A 22-year-old security flaw in SQLite has just been brought to light! Associated with a high severity, this vulnerability allows an attacker to crash the program or execute code. Let’s do a check in.
As a reminder, SQLite is a library that integrates a database engine accessible via the SQL language, such as MySQL, for example. However, SQLite is much lighter and faster to set up: it is used by certain applications that you install locally on your smartphone, computer, etc… For example, Mozilla Firefox has its own SQLite database! It can also be used on a Web application, if it is little used.
Let’s look at vulnerability…
It’s a modification in the source code made in October 2000 who introduced the security flaw in SQLite! Associated with the reference CVE-2022-35737 and associated with a CVSSv3 score of 7.5 out of 10, this security vulnerability affects all versions of SQLite 1.0.12 to 3.39.1. The good news is that she was corrected on July 21, 2022 when the version 3.39.2 went out !
Discovered by Trail of Bits, this vulnerability is a bug of type “integer overflow“ which occurs if a character string that is much too large is passed as a parameter. In the case of SQLite, these are printf functions that are affected and the string must contain a specific substitution format (%Q, %q, or %w) to crash the application.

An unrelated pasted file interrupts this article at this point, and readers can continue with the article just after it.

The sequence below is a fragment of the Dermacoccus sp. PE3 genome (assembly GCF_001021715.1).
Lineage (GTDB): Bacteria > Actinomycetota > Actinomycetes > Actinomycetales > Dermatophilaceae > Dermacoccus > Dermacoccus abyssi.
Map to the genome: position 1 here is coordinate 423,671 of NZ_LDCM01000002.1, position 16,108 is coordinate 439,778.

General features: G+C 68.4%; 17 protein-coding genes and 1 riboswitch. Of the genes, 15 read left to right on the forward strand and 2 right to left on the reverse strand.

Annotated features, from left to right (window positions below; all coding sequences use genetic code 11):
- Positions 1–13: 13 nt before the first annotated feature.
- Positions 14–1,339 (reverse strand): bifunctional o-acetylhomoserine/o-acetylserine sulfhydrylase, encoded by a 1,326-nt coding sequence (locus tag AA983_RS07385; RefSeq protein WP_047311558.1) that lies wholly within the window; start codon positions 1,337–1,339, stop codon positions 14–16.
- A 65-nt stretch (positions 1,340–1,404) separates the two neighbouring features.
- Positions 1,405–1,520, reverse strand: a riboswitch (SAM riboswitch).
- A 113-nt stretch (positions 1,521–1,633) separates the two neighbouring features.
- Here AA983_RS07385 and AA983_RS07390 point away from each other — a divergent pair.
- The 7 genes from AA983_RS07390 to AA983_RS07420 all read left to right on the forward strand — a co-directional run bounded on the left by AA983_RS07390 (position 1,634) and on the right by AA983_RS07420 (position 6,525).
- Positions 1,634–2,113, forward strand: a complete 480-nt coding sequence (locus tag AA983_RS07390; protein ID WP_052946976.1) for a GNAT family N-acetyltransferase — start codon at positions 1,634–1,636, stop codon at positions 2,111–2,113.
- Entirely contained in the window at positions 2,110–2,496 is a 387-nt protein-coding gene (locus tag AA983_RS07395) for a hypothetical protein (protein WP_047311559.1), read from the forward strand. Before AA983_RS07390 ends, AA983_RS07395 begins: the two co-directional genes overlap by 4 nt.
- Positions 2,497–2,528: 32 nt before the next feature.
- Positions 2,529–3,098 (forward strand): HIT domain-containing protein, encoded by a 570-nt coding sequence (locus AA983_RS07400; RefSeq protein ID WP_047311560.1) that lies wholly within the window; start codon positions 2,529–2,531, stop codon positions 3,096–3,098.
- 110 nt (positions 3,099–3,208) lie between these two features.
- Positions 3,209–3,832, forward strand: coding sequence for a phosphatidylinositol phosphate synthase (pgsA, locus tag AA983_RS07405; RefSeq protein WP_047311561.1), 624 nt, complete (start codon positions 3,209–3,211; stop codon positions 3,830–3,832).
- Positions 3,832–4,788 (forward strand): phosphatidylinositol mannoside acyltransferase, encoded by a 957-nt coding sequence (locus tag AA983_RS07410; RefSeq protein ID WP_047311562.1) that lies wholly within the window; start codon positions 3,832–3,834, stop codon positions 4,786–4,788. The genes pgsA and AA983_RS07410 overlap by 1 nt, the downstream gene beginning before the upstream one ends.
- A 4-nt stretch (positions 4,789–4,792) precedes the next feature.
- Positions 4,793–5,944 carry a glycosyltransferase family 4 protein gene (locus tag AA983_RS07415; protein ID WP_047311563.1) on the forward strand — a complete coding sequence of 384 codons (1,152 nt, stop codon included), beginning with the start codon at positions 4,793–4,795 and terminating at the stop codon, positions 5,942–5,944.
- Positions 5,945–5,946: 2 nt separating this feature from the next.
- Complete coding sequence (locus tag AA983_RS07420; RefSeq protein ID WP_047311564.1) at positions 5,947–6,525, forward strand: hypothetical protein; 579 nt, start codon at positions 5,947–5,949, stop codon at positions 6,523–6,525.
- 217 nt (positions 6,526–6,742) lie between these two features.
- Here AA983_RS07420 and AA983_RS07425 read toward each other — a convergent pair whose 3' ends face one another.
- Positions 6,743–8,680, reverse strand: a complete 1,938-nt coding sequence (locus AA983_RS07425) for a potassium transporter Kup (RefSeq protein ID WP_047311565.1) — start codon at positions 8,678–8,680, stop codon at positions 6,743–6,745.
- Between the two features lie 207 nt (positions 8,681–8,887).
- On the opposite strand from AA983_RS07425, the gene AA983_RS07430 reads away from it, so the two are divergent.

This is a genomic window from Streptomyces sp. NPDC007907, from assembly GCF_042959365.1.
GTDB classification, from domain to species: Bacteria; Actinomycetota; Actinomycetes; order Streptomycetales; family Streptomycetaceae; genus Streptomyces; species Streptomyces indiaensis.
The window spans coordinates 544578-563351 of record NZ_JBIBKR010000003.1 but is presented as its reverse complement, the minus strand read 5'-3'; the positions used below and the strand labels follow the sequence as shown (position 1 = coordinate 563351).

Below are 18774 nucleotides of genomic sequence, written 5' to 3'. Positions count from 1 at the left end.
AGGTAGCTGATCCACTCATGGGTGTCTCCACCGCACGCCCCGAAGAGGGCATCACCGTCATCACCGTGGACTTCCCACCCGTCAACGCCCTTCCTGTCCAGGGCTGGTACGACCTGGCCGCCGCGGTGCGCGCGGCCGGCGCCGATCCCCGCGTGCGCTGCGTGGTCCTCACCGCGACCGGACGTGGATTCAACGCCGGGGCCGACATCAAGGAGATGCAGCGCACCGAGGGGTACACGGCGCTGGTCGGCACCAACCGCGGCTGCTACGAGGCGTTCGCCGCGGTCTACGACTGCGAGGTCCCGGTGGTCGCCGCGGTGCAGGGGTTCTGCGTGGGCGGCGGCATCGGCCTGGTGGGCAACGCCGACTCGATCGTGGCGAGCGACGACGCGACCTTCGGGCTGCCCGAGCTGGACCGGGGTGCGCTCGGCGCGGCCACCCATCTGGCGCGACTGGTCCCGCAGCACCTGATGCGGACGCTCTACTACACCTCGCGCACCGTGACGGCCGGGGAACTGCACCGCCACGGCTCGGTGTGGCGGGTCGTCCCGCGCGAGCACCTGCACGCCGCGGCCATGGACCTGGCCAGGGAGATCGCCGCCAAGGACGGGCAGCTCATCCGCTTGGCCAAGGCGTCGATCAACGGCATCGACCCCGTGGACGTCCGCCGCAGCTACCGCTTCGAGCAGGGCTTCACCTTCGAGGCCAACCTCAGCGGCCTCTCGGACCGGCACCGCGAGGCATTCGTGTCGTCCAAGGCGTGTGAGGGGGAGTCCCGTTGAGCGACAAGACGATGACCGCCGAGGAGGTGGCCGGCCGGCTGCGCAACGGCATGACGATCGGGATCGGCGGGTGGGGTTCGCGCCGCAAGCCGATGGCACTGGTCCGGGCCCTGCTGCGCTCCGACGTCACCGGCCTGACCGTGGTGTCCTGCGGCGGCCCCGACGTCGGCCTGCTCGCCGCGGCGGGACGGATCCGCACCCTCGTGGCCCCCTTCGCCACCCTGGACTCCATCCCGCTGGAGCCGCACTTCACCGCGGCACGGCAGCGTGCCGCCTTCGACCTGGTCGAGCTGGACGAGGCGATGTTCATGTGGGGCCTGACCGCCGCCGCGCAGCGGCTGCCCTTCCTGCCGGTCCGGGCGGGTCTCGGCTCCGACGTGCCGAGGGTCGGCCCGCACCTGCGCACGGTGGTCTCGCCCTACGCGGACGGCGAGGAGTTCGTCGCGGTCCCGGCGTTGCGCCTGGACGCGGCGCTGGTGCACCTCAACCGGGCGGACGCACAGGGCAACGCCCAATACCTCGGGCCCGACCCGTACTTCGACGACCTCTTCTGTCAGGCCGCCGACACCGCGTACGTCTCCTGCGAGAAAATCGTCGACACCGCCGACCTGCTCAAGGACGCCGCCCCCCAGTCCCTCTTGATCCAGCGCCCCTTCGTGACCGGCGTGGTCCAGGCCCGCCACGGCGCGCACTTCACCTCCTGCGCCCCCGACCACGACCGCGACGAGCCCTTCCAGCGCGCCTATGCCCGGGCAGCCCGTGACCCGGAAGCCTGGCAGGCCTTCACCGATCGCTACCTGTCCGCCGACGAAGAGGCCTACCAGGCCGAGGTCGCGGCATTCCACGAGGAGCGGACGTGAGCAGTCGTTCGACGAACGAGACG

Security researcher Andreas Kellas from Trail of Bits spoke about this vulnerability in a technical report : “CVE-2022-35737 is exploitable on 64-bit systems, and exploitability depends on how the program is compiled“. In any case, the crash of the program is possible if you use a vulnerable version (a denial of service, therefore), while for the execution of code, it depends on the type of compilation.
It is important to emphasize that this vulnerability affects 64-bit systems, because they are the ones who are able to send a string of characters large enough to crash the application, because there is no longer this limit of 4 GB of RAM on the machine. This is clearly stated in the report:When this code was first written, most CPUs had 32-bit registers and 4 GB of addressable memory, so allocating 1 GB strings as input was unrealistic. Now that 64-bit processors are common, allocation of strings of this size is possible and vulnerability conditions are accessible.”
If you use SQLite for your own development, be sure to use version 3.39.2 or higher to fix this vulnerability.
Logiciel – OS,Sécurité,SQLite,
#discovery #22yearold #vulnerability